The Scientist

» stem cells, evolution, immunology and neuroscience

Most Recent

image: How Roundworms Sleep

How Roundworms Sleep

By | June 22, 2017

When Caenorhabditis elegans surrenders to slumber, the majority of its neurons fall silent.

2 Comments

image: Gut Feeling

Gut Feeling

By | June 22, 2017

Sensory cells of the mouse intestine let the brain know if certain compounds are present by speaking directly to gut neurons via serotonin.

0 Comments

image: T Cells That Drive Toxic Shock in Mice Identified

T Cells That Drive Toxic Shock in Mice Identified

By | June 20, 2017

Overzealous activity by mucosa-associated invariant T (MAIT) cells in response to bacterial toxins can lead to illness instead of stopping it.

0 Comments

Genomic analysis of an oak tree that lived during Napoleon’s time supports the idea that plants somehow avoid the accumulation of mutations in their stem cells.

1 Comment

A study suggests that “chief” cells in the stomach act as reserve stem cells that are activated by tissue damage and may be the long-sought source of gastric cancer.

0 Comments

image: Genes Tied to Wasps Recognizing Faces

Genes Tied to Wasps Recognizing Faces

By | June 14, 2017

The brains of Polistes paper wasps express different genes when identifying faces than when distinguishing between simple patterns, a study finds.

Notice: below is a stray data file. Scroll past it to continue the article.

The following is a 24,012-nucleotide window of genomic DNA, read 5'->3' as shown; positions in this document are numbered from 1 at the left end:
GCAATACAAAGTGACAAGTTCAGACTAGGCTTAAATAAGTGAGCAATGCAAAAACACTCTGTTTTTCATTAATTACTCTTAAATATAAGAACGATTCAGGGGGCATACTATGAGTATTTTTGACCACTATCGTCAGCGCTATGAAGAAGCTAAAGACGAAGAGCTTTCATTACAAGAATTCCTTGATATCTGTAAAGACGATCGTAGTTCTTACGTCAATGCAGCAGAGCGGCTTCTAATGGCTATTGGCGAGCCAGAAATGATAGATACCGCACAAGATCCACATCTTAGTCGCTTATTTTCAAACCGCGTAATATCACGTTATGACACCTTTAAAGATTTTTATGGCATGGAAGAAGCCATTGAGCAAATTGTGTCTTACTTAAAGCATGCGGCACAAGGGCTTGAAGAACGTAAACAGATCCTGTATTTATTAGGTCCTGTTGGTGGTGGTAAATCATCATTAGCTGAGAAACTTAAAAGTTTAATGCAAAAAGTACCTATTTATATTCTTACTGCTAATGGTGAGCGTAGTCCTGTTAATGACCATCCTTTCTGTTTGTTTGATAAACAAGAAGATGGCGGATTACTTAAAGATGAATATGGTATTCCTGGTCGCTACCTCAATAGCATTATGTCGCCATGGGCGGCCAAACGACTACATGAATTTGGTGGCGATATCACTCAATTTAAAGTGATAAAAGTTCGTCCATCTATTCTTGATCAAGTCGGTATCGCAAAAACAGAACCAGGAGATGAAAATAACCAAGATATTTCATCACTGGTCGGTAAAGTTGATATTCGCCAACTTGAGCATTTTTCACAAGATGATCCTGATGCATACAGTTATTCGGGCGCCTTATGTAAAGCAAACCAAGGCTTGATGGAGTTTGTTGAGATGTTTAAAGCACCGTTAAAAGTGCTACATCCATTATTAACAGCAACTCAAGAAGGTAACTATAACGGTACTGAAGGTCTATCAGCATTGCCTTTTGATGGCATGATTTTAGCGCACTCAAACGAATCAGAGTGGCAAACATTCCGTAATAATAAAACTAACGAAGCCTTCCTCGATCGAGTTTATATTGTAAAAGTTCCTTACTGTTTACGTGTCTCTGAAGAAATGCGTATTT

1 Comment

Research shows that human immunity develops much earlier than previously thought, but functions differently in adults.

0 Comments

image: Distinguished Autism Researcher Dies

Distinguished Autism Researcher Dies

By | June 13, 2017

A child neurologist, Isabelle Rapin popularized the notion that autism was part of a spectrum of disorders.

0 Comments

The new fossils push the origin of the human species back by 100,000 years.

0 Comments

image: Mammals May Have a 12-Hour Clock

Mammals May Have a 12-Hour Clock

By | June 6, 2017

Data point to peaks in gene expression in the morning and evening that are distinct from day-night circadian cycles.

0 Comments

Popular Now

  1. Running on Empty
    Features Running on Empty

    Regularly taking breaks from eating—for hours or days—can trigger changes both expected, such as in metabolic dynamics and inflammation, and surprising, as in immune system function and cancer progression.

  2. Athletes’ Microbiomes Differ from Nonathletes
  3. Stomach Cells Change Identity to Drive Precancerous State
  4. Mutation Linked to Longer Life Span in Men
AAAS